Posan Mahant, who works as a guard in Raigarh, says, "This government has done a lot of good work. We are landless. We got Rs 7,000 in three instalments in a year under the Grameen Bhoomiheen Nyay scheme. We read in the newspapers that if Congress government is formed again, the landless will also get a lease. We hope the government will give the lease."

Addressing a farmers' conference before the elections, state Agriculture, Animal Husbandry and Fisheries Minister Ravindra Choubey said, "This year, too, the farmers of Chhattisgarh got the highest price of paddy in the entire country. In the coming year, the price of paddy for the farmers will be Rs 2,800/quintal."

"Due to the increased MSP and input subsidy under Rajiv Gandhi Kisan Nyay Yojana, farmers will start getting paddy prices up to Rs 3,600/quintal by the next term," he added.

However, the position of Congress appears weak in areas where farmers do not cultivate paddy. The party had made a clean sweep in the last elections in South and North, but this time, BJP seems to be working hard in both regions. However, both regions have fewer seats.

Nande Kumar Yadav, a paddy farmer from Jaspur district, cultivates paddy in 10 acres.

"We are happy with Congress's paddy procurement. Paddy was procured at a fixed rate on time, and bonuses also came from time to time. But the compost the government is giving for Godhan is a mess, because they are forcibly giving cow dung fertiliser. There is dust and soil adulteration in it. The fertiliser is not good. The Baghel government is better for the farmers than the Raman Singh government."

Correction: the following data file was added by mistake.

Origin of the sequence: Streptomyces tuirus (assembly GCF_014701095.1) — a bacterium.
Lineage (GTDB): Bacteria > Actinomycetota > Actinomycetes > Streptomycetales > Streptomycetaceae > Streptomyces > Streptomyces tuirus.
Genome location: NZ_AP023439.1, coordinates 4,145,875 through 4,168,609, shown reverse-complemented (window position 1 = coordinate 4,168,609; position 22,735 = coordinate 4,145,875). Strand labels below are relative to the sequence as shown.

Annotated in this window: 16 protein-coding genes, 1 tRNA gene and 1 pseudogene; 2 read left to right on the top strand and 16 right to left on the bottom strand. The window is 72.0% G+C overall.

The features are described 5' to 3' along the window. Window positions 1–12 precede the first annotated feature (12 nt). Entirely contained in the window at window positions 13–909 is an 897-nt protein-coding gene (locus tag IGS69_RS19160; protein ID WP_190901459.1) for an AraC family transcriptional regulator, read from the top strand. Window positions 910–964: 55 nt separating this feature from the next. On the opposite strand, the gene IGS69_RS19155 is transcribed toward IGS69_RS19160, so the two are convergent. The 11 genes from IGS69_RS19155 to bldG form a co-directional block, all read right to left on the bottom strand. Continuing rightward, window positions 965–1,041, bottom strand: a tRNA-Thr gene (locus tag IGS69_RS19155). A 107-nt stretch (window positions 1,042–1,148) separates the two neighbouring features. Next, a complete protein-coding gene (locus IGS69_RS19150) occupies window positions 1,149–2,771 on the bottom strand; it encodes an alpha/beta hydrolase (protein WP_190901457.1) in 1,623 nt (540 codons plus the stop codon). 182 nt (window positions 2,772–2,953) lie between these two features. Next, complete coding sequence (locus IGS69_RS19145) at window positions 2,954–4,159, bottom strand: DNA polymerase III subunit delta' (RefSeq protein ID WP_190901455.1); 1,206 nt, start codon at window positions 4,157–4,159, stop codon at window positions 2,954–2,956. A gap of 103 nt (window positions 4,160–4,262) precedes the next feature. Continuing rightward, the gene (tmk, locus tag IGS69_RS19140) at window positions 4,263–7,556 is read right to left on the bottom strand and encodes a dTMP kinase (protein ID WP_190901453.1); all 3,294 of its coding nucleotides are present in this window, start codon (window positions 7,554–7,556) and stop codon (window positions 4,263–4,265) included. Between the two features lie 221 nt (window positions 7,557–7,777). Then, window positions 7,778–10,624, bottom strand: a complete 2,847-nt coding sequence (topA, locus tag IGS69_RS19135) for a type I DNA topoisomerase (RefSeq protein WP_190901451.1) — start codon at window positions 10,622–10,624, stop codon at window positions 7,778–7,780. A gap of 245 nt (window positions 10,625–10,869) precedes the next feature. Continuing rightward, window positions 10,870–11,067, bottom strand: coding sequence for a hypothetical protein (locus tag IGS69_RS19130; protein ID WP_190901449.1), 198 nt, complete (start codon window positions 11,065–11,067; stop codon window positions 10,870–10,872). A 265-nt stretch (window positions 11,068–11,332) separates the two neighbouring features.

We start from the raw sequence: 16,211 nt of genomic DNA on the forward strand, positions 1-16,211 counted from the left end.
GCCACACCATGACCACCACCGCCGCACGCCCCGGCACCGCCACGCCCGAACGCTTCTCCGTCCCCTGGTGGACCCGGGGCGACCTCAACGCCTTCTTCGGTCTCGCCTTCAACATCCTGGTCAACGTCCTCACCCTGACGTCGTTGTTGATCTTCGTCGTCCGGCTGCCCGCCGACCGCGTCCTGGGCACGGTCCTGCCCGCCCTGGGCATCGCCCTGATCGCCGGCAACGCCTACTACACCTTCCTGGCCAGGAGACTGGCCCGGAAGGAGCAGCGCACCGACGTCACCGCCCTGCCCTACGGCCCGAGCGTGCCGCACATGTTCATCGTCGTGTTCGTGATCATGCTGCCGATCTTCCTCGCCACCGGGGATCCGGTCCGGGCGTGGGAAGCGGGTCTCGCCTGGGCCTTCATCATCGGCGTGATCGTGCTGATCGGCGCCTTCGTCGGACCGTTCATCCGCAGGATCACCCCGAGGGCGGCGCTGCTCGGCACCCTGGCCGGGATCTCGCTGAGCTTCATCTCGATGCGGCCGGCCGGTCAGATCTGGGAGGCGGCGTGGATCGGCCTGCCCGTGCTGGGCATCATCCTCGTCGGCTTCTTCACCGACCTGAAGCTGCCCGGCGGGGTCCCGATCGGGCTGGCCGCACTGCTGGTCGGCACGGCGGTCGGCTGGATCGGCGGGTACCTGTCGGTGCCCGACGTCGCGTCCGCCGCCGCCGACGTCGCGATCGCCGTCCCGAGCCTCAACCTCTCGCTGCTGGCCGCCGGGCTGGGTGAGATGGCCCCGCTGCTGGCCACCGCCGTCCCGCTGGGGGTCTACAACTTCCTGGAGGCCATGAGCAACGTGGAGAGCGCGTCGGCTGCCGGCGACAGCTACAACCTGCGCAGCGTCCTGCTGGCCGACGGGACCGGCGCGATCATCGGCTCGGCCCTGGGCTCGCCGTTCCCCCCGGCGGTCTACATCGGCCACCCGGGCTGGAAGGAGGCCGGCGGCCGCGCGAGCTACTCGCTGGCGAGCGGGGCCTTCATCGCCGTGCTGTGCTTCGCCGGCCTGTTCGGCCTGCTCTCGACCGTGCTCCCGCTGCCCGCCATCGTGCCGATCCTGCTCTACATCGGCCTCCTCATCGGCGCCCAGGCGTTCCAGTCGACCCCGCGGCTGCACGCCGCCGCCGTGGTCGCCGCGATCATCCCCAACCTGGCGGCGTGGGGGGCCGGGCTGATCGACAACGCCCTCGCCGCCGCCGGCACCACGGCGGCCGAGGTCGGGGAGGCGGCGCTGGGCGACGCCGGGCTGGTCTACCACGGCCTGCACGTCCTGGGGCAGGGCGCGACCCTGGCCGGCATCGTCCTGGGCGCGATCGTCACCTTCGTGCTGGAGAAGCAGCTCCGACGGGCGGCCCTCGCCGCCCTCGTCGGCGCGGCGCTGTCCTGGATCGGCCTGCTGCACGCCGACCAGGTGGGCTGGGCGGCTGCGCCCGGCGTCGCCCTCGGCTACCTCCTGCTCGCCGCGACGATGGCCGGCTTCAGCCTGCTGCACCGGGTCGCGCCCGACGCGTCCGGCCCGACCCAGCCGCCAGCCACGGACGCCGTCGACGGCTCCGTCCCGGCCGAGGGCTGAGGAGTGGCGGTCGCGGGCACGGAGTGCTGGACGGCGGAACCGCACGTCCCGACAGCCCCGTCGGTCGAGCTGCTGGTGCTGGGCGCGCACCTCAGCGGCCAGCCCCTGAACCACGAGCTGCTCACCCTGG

At the same time, many government schemes did not work, for instance, the Godhan Nyay Yojana. 

The government claims that till July 2023, Rs 526 crore was transferred to the accounts of the beneficiaries under the Godhan Nyay Yojana, but most cowsheds have only two to four cows. According to government data, 2 lakh 80 thousand quintals of cow dung was purchased in Godhans in the second fortnight of July.

Manish Gupta, a senior journalist of Patrika newspaper from Jagdalpur, believes that the Godhan scheme is failing. 

"On paper, it is a good plan. However, it has not been implemented well. The land required for Godhan is not available in villages. In many villages, animals are not able to reach Godhan. Later, the government linked the scheme with self-help groups and livelihood earnings under multi-planning, but that too could not materialise."

He said, "BJP has been continuously making an issue regarding this scheme. The way BJP has made an issue of corruption, it has become a political issue. It may also capitalise on this in the times to come."

Who is Handling Caste Equations Better?

The caste census is a hotly debated issue in the country. BJP has captured power at the Centre twice through its Hindutva politics and caste arithmetic. Congress has also started trying to change the political stance of the country in its favour with the help of caste-based calculation. Now, the party has promised to conduct a caste census in Congress-ruled states.